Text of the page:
In Frederick, it's no frills for Flyers

March 10, 1994|By Kent Baker | Kent Baker,Sun Staff Writer

FREDERICK -- They are united by their common love of the game and separated by their disparate talents and goals.

Some players in the Atlantic Basketball Association still have big dreams -- of the glamour, fortune and status attached to careers in the NBA.

Others have more modest aims -- to stay in shape and to supplement their incomes with the $60 to $80 per game pay, plus fringe benefits such as insurance and workmen's compensation.

Many teams play in drafty high school gyms with poor lighting, and crowds often can be counted by hand.

But there is always basketball. . . and the chance that conditions in the fledgling league will improve and lead to larger crowds and greater rewards.

The Frederick Flyers have entered this enterprise at ground level, with an owner who expects to absorb some financial blows, a coach who stresses a frenetic running style and players who fit more comfortably into the mold of those with limited objectives.

The Flyers play in one of the league's better arenas (Frederick Community College) and have attracted a number of former area collegians with names that fans recognize.

Terrance Jacobs (Towson State, 1992) considers the opportunity continuation of the game. It's a new league that will keep me in shape until some other things open in the summer. It's close to home, and it's not a bad league. It's just not established like the CBA or USBL."

Coppin State's all-time leading scorer, Reggie Isaac, said he loves basketball so much "I'll play for free."

Isaac, one of the ABA's top scorers at 21.5, already has played in the Continental Basketball Association and the World Basketball League. He no longer dreams of the NBA.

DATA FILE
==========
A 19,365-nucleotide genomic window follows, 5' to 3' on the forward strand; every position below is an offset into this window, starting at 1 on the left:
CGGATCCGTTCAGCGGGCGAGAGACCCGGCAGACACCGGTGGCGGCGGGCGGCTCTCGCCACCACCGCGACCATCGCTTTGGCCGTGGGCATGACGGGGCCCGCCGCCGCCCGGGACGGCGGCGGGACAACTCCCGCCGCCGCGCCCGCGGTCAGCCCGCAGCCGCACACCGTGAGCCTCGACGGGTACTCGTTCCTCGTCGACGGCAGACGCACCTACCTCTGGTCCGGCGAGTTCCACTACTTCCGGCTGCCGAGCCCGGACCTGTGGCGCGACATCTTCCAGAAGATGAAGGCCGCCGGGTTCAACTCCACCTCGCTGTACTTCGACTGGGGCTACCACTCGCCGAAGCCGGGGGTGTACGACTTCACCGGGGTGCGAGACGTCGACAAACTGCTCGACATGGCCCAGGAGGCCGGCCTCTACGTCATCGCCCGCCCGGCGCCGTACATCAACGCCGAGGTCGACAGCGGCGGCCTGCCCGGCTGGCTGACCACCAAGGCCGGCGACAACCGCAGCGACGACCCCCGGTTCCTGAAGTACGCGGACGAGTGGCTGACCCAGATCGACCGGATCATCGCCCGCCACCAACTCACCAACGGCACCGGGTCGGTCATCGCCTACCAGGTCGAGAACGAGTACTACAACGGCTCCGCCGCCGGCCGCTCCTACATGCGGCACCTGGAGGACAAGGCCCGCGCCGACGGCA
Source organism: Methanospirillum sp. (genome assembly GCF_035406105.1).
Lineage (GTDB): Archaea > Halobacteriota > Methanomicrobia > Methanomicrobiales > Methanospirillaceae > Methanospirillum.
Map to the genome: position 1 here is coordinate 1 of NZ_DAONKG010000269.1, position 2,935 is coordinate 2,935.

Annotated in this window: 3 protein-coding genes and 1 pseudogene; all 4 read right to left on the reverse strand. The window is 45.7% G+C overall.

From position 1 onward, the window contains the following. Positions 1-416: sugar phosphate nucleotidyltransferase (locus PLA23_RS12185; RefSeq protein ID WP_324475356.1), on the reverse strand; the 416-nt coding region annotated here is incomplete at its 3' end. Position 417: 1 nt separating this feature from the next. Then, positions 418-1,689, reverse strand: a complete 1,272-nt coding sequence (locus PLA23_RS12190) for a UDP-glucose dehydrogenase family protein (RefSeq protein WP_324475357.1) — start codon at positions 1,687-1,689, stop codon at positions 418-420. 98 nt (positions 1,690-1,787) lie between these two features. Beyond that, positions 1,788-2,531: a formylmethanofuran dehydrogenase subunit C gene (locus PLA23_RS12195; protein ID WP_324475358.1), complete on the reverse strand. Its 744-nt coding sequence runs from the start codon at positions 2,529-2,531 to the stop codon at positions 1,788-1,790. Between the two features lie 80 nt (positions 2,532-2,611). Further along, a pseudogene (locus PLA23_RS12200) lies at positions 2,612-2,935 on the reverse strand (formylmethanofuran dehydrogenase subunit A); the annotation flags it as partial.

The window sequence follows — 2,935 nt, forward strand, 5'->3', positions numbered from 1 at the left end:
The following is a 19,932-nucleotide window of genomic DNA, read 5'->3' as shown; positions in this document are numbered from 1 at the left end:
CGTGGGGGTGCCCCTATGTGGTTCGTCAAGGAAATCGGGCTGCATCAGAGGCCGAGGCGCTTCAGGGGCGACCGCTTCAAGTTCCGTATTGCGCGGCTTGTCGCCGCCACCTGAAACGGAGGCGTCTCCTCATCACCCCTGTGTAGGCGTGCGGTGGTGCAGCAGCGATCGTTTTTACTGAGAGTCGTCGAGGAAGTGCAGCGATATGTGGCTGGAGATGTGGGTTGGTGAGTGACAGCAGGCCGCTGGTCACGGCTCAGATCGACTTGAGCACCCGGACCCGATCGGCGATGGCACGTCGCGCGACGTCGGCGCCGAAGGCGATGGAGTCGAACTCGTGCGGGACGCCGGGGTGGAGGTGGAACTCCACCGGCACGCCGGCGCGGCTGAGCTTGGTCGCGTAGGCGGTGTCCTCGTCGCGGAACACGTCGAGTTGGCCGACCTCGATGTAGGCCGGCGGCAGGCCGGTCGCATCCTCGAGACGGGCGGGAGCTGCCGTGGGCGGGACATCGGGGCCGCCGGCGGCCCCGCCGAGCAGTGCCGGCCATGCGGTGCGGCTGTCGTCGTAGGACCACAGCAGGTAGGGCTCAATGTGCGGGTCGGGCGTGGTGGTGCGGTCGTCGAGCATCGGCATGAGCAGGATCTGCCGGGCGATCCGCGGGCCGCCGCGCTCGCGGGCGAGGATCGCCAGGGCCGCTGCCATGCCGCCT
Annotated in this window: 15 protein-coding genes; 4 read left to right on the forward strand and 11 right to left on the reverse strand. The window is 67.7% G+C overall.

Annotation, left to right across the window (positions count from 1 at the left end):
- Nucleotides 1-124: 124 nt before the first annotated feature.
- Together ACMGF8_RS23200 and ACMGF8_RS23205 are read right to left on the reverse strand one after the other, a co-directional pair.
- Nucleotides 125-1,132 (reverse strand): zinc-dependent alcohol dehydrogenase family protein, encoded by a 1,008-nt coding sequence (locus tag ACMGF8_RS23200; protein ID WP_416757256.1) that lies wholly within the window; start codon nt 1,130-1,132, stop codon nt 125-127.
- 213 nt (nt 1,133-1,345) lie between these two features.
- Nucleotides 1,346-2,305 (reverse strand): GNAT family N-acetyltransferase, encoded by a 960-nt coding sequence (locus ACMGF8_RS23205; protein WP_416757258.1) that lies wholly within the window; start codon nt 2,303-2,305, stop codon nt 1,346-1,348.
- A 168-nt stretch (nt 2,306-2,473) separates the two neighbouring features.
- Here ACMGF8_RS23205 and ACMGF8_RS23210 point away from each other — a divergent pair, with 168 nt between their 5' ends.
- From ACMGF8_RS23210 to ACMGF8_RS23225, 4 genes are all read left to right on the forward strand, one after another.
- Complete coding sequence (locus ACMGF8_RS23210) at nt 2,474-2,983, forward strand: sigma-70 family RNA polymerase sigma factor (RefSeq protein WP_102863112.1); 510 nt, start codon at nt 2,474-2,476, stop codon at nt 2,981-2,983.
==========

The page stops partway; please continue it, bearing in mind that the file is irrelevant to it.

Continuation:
"That has pretty much faded away," said Isaac, who left Coppin in 1991 with 1,938 career points. "If a chance came along in the CBA, sure, I'd listen, but for now, this is something to do as a part-time job."

Jacobs and Isaac hold jobs in the Baltimore area.

Isaac works as a machine operator at US Cans, and Jacobs and a friend are self-employed in the carpet-cleaning business. At $60 a game -- the Flyers usually play twice a weekend -- they can't afford to quit their day jobs.

The Flyers roster is constantly changing. Of the original 16 players who launched the season in November, six are gone because of work commitments or personal reasons. Another, former Mount St. Mary's guard Cliff Warren, has decided to serve as an assistant coach.

Other players on the team with local ties include Antonio Harris (Frederick CC, UDC) and Duane Reiswig (Eastern Tech).

Among the departed are former Edgewood High, North Carolina and NBA player Dudley Bradley, Jeff Hall (Mount St. Mary's), Chuck Lightening (Towson State), Brian Watkins (UMBC) and Vince Broadnax (Maryland).

Often, coach Jim Weddle (Frederick CC, 1986-1993) is unaware who can make practices until they begin. The game roster, 12 active players determined by 5 p.m. Thursday for weekend games, fluctuates madly.

Warren said he doesn't believe the Flyers are thinking NBA. "There are a lot of guys on other teams in the league with pro experience, and they're pursuing it," he said. "I don't think ours are dreaming."

Frederick plays a crowd-pleasing style, flying around on the fast break. But Weddle is hindered by the lack of size and bulk on the guard-oriented roster.

The Flyers are 5-12 and in fifth place in the six-team league -- four qualify for the playoffs.

"A lot of teams are beating us with post play," said Jacobs. "We've got guys 6-6 and 6-7 going against guys 6-9 and 6-10."

The schedule is another difficulty. Sunday night games don't draw big crowds, especially when they follow a Saturday night home game.

Weddle patches and adjusts as players come and go. Practice is sometimes restricted to once weekly for lack of a quorum.

But he said: "We're probably the best operated organization in the league. The owner [John Balch] is committed to this."

So is Jacobs.

"I'm going to play until I can't walk any more," he said. "I think I'll be going at 32 or 33. . . . As long as I'm having fun, I'm playing."

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